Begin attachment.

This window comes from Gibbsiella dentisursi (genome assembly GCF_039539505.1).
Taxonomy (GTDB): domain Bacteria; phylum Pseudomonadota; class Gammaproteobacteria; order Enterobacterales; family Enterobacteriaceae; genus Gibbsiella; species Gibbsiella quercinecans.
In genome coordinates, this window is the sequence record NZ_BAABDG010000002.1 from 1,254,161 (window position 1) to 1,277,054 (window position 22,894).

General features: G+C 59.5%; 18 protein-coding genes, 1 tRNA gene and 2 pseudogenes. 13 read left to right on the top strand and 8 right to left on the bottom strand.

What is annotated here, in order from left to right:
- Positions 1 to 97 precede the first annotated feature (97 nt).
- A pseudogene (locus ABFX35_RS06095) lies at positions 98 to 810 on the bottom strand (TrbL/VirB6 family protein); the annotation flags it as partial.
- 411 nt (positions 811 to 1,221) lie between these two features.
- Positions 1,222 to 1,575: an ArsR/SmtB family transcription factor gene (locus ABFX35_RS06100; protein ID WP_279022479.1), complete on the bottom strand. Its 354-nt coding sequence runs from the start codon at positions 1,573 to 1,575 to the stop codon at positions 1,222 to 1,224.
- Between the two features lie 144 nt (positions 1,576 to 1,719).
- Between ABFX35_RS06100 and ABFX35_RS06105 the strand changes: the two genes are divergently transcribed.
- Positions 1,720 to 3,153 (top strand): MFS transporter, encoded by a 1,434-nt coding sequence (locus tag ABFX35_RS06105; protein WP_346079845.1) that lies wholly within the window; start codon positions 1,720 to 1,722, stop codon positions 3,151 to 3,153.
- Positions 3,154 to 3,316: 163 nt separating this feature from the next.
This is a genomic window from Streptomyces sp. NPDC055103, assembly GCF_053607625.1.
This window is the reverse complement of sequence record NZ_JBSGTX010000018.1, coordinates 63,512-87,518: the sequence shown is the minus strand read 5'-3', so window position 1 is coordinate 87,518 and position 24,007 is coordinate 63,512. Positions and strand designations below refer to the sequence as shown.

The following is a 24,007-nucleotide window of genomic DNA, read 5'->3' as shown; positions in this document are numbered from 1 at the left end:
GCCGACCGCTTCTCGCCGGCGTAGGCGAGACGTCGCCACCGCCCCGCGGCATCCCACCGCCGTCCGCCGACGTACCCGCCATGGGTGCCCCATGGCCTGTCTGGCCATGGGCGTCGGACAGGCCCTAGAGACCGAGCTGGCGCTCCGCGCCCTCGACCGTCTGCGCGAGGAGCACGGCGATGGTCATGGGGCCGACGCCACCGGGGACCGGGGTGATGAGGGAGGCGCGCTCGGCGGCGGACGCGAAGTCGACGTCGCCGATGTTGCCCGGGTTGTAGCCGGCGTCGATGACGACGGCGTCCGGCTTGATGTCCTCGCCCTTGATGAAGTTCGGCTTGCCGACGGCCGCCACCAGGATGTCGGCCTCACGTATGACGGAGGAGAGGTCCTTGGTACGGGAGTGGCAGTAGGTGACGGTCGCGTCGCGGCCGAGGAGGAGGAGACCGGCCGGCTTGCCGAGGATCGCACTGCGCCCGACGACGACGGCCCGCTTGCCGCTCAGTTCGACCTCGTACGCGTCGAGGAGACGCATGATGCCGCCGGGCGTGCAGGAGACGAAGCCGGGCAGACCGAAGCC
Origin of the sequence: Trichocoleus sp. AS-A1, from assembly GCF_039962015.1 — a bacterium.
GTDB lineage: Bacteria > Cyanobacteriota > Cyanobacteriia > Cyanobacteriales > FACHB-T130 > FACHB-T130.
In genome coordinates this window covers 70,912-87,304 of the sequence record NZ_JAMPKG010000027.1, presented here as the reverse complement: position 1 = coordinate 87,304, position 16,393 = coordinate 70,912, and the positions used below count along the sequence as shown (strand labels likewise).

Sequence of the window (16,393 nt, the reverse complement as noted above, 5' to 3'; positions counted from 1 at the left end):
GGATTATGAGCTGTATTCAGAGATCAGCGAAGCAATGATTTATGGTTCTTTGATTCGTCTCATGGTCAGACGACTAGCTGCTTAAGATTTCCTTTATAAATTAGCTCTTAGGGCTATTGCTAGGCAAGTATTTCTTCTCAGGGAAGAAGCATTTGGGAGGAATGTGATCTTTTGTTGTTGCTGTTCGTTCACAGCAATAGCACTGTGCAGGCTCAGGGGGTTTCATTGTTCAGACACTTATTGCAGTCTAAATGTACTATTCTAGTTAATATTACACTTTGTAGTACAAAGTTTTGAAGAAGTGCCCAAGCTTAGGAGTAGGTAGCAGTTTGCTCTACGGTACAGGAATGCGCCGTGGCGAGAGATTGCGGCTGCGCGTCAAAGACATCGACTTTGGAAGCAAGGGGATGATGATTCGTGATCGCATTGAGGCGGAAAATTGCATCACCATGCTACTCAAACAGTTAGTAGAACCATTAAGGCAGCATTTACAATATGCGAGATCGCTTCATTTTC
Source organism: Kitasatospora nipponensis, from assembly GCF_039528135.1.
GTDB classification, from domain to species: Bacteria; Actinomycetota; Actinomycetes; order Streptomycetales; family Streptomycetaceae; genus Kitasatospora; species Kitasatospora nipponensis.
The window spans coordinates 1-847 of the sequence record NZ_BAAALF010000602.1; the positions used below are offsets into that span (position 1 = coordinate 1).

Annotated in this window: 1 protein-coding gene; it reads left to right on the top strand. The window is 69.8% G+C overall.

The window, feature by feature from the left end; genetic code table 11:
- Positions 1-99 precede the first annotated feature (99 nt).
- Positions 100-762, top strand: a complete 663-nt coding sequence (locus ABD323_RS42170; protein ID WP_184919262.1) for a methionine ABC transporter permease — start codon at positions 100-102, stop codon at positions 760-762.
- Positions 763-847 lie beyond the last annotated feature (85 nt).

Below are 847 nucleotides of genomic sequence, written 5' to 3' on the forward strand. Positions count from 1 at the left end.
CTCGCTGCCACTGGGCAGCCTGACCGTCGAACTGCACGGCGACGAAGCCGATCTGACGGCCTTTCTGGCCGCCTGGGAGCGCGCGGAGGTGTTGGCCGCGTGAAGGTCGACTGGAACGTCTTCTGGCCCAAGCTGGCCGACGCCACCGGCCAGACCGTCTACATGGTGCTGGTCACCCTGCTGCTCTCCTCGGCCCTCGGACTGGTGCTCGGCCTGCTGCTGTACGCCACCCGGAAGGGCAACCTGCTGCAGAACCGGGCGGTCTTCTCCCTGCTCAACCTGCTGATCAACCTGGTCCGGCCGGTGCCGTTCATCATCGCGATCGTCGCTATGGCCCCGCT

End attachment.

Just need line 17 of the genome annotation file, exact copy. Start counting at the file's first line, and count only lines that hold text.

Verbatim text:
GCCGACCGCTTCTCGCCGGCGTAGGCGAGACGTCGCCACCGCCCCGCGGCATCCCACCGCCGTCCGCCGACGTACCCGCCATGGGTGCCCCATGGCCTGTCTGGCCATGGGCGTCGGACAGGCCCTAGAGACCGAGCTGGCGCTCCGCGCCCTCGACCGTCTGCGCGAGGAGCACGGCGATGGTCATGGGGCCGACGCCACCGGGGACCGGGGTGATGAGGGAGGCGCGCTCGGCGGCGGACGCGAAGTCGACGTCGCCGATGTTGCCCGGGTTGTAGCCGGCGTCGATGACGACGGCGTCCGGCTTGATGTCCTCGCCCTTGATGAAGTTCGGCTTGCCGACGGCCGCCACCAGGATGTCGGCCTCACGTATGACGGAGGAGAGGTCCTTGGTACGGGAGTGGCAGTAGGTGACGGTCGCGTCGCGGCCGAGGAGGAGGAGACCGGCCGGCTTGCCGAGGATCGCACTGCGCCCGACGACGACGGCCCGCTTGCCGCTCAGTTCGACCTCGTACGCGTCGAGGAGACGCATGATGCCGCCGGGCGTGCAGGAGACGAAGCCGGGCAGACCGAAGCC